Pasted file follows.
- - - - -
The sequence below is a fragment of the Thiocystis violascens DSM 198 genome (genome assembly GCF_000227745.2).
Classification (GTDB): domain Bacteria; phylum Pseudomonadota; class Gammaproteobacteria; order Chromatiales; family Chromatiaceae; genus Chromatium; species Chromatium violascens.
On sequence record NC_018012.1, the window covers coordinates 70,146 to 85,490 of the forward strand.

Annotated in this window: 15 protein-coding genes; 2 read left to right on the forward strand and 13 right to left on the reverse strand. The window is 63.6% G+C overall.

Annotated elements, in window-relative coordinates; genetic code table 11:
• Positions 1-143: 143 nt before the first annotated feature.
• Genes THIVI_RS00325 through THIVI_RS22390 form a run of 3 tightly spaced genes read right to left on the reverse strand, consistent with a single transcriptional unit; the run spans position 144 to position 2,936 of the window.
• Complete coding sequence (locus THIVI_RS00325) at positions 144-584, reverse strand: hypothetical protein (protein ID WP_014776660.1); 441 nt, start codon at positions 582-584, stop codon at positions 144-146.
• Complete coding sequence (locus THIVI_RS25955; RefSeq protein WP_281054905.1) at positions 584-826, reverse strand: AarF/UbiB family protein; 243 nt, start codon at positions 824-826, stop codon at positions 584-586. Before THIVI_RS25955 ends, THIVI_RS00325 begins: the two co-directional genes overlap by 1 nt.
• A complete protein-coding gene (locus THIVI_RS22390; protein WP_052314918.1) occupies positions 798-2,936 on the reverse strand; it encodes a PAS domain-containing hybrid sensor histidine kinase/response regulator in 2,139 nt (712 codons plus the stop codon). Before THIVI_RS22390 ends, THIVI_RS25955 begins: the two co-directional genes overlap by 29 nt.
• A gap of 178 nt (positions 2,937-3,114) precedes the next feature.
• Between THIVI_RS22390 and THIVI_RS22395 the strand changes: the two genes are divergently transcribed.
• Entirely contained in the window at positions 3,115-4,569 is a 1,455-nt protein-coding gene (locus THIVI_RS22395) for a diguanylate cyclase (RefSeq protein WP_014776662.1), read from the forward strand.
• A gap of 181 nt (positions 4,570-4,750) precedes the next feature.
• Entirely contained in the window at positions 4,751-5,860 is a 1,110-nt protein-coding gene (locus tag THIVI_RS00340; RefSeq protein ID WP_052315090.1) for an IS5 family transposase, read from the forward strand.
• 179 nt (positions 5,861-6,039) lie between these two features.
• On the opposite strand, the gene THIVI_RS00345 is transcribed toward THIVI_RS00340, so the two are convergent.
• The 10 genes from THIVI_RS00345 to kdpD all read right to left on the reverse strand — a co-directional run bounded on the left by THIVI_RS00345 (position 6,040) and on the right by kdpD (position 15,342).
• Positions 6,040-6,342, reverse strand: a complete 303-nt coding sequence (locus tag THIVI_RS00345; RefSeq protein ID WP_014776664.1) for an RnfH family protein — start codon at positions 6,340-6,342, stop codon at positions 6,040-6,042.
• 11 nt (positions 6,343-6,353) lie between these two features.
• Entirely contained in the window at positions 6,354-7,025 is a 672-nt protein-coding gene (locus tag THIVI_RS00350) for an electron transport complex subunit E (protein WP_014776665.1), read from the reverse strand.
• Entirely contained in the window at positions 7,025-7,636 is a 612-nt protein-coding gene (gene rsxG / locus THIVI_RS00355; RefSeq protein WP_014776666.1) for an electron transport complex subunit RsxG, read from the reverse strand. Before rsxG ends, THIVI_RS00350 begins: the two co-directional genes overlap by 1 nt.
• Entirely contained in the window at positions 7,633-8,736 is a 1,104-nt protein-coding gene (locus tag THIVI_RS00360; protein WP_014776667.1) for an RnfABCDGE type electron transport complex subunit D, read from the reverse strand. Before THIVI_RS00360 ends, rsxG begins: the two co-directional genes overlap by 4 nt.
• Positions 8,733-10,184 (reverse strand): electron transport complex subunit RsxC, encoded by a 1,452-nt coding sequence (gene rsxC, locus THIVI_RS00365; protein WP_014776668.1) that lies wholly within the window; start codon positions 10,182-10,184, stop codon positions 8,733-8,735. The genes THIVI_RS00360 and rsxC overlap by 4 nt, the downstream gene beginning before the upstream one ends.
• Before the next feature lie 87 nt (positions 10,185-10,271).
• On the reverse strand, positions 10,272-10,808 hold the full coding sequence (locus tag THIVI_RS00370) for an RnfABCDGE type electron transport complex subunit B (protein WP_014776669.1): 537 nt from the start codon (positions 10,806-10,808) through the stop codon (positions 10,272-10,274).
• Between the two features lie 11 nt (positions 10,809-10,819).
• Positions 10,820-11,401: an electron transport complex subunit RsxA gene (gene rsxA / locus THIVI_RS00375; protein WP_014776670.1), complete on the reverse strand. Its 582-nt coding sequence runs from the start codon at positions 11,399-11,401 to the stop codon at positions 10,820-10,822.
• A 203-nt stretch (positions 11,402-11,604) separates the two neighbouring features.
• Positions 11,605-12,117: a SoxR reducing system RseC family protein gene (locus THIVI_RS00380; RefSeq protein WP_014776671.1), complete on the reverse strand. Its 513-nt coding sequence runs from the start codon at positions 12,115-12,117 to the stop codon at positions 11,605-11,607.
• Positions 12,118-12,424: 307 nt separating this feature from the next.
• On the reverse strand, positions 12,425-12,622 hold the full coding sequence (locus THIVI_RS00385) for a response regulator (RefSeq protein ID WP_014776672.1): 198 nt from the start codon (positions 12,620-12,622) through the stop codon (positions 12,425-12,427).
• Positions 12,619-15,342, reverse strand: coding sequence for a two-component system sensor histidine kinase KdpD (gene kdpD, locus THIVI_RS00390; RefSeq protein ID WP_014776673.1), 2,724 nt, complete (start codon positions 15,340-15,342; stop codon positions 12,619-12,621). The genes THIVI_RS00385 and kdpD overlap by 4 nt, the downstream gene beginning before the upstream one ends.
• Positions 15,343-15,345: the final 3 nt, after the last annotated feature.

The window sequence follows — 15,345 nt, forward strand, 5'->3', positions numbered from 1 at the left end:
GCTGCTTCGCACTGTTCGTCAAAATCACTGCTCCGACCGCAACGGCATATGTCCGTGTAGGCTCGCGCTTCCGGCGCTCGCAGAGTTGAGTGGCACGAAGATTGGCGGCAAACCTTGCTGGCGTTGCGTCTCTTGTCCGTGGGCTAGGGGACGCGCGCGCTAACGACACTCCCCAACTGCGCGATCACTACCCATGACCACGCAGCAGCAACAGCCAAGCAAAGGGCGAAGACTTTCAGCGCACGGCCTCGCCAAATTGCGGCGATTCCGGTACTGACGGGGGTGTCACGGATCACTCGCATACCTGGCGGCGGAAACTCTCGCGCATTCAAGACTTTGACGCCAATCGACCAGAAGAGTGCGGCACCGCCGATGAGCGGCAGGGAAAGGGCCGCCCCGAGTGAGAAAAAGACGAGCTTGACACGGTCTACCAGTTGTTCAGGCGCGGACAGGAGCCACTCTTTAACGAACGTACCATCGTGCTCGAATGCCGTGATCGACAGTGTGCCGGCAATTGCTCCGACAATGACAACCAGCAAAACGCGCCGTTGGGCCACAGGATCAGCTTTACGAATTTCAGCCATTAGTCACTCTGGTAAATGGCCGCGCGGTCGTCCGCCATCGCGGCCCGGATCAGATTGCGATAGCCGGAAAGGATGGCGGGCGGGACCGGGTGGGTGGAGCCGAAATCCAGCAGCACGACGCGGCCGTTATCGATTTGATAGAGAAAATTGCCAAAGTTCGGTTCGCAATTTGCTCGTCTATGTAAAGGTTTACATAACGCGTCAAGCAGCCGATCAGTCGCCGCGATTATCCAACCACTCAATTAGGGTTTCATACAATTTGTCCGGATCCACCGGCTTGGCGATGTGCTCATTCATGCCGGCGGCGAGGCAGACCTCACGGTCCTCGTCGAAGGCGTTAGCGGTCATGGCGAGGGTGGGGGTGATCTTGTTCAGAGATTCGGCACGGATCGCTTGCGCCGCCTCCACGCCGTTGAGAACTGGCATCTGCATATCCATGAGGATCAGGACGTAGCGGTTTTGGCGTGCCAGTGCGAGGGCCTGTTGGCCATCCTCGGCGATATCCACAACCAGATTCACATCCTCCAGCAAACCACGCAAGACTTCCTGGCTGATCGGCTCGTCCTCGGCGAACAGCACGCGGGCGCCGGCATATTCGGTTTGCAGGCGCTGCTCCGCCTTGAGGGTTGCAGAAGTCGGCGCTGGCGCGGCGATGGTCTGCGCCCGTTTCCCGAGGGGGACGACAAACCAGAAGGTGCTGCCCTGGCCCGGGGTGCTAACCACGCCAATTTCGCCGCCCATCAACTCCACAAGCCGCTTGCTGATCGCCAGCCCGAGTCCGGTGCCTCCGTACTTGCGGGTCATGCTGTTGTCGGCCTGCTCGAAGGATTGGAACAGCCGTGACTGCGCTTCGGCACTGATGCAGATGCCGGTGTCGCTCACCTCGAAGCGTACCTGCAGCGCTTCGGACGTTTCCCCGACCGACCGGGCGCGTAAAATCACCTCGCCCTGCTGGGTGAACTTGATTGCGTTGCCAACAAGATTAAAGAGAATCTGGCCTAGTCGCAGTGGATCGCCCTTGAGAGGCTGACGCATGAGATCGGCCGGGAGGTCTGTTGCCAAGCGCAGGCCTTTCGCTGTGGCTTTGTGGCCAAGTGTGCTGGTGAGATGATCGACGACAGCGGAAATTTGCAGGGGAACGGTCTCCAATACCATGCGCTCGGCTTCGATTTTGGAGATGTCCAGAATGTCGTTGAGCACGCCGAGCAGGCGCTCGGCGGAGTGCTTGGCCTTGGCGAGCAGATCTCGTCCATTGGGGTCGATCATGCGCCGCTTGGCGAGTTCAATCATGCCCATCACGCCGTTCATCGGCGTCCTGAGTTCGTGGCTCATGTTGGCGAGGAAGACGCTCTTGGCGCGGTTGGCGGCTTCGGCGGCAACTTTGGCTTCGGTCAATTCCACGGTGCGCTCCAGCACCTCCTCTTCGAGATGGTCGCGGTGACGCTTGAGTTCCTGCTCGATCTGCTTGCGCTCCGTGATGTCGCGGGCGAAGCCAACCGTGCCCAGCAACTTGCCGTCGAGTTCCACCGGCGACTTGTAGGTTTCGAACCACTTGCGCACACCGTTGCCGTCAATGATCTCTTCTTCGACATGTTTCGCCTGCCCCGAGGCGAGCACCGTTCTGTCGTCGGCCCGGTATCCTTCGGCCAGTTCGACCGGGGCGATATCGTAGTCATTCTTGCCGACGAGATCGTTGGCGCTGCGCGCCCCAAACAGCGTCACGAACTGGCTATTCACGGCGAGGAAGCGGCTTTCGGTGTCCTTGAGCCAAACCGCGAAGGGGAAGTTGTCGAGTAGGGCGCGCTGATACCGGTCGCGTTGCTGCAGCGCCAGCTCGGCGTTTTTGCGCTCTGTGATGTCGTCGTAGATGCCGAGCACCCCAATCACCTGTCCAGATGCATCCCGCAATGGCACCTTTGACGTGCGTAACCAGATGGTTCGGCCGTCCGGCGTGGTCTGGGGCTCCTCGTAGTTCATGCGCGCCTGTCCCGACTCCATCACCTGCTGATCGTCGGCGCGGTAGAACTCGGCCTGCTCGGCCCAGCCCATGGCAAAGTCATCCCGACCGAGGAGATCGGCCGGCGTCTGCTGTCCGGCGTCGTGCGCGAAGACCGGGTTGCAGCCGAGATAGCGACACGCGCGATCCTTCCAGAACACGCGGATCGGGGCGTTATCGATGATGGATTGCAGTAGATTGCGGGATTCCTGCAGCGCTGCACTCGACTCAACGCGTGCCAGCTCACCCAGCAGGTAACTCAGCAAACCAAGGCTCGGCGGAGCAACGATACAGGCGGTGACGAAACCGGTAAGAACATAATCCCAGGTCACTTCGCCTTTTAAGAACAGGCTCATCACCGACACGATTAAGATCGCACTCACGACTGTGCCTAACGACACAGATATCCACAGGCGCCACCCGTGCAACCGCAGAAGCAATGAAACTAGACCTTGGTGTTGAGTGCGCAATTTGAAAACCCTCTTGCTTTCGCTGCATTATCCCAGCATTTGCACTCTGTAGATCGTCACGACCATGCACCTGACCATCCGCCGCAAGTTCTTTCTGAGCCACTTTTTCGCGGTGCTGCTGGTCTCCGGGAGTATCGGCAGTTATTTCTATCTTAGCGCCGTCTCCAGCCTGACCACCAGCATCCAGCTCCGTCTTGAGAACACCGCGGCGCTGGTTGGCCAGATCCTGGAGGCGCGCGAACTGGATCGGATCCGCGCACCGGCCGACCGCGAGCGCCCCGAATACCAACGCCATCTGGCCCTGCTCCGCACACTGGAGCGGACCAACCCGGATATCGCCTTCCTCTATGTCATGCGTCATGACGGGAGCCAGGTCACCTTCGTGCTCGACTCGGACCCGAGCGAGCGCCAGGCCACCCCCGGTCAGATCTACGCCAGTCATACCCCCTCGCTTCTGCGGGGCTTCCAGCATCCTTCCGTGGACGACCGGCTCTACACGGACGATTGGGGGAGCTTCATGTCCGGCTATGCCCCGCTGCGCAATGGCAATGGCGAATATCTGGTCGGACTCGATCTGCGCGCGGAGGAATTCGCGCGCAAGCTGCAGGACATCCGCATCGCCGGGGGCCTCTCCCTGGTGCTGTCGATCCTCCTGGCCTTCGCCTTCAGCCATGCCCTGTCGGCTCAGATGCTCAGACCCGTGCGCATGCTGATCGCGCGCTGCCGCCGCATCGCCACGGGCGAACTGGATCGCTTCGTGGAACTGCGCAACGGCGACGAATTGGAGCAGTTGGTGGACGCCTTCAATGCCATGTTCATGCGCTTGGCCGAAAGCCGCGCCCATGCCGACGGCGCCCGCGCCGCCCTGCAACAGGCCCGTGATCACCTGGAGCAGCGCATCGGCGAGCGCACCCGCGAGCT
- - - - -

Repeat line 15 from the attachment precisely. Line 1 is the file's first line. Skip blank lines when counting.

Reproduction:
• Entirely contained in the window at positions 4,751-5,860 is a 1,110-nt protein-coding gene (locus tag THIVI_RS00340; RefSeq protein ID WP_052315090.1) for an IS5 family transposase, read from the forward strand.